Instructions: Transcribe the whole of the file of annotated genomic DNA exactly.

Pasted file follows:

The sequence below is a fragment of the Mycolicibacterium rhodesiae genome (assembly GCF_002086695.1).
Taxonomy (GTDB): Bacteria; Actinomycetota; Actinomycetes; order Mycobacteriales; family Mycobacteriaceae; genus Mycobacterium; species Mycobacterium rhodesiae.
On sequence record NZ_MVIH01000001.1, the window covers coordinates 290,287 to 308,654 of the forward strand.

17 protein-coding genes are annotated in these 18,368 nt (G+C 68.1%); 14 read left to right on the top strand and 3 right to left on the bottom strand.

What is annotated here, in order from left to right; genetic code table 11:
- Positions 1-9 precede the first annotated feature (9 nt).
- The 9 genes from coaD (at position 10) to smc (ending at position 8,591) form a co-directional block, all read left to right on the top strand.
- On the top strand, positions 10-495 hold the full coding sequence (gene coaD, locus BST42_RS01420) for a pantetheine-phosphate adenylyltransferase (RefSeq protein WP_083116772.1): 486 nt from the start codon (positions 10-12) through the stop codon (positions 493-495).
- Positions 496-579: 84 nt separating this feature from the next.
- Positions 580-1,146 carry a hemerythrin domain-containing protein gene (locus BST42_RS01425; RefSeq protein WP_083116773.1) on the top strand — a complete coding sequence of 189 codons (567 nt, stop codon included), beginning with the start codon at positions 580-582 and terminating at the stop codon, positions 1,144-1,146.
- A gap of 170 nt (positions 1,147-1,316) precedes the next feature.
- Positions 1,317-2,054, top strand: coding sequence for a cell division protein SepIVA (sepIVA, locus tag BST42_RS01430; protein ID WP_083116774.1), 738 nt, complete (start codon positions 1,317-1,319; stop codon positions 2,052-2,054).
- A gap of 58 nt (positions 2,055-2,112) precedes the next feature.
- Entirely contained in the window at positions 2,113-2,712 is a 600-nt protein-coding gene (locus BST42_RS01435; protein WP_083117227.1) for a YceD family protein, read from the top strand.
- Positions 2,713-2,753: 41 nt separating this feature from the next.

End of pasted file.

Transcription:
The sequence below is a fragment of the Mycolicibacterium rhodesiae genome (assembly GCF_002086695.1).
Taxonomy (GTDB): Bacteria; Actinomycetota; Actinomycetes; order Mycobacteriales; family Mycobacteriaceae; genus Mycobacterium; species Mycobacterium rhodesiae.
On sequence record NZ_MVIH01000001.1, the window covers coordinates 290,287 to 308,654 of the forward strand.

17 protein-coding genes are annotated in these 18,368 nt (G+C 68.1%); 14 read left to right on the top strand and 3 right to left on the bottom strand.

What is annotated here, in order from left to right; genetic code table 11:
- Positions 1-9 precede the first annotated feature (9 nt).
- The 9 genes from coaD (at position 10) to smc (ending at position 8,591) form a co-directional block, all read left to right on the top strand.
- On the top strand, positions 10-495 hold the full coding sequence (gene coaD, locus BST42_RS01420) for a pantetheine-phosphate adenylyltransferase (RefSeq protein WP_083116772.1): 486 nt from the start codon (positions 10-12) through the stop codon (positions 493-495).
- Positions 496-579: 84 nt separating this feature from the next.
- Positions 580-1,146 carry a hemerythrin domain-containing protein gene (locus BST42_RS01425; RefSeq protein WP_083116773.1) on the top strand — a complete coding sequence of 189 codons (567 nt, stop codon included), beginning with the start codon at positions 580-582 and terminating at the stop codon, positions 1,144-1,146.
- A gap of 170 nt (positions 1,147-1,316) precedes the next feature.
- Positions 1,317-2,054, top strand: coding sequence for a cell division protein SepIVA (sepIVA, locus tag BST42_RS01430; protein ID WP_083116774.1), 738 nt, complete (start codon positions 1,317-1,319; stop codon positions 2,052-2,054).
- A gap of 58 nt (positions 2,055-2,112) precedes the next feature.
- Entirely contained in the window at positions 2,113-2,712 is a 600-nt protein-coding gene (locus BST42_RS01435; protein WP_083117227.1) for a YceD family protein, read from the top strand.
- Positions 2,713-2,753: 41 nt separating this feature from the next.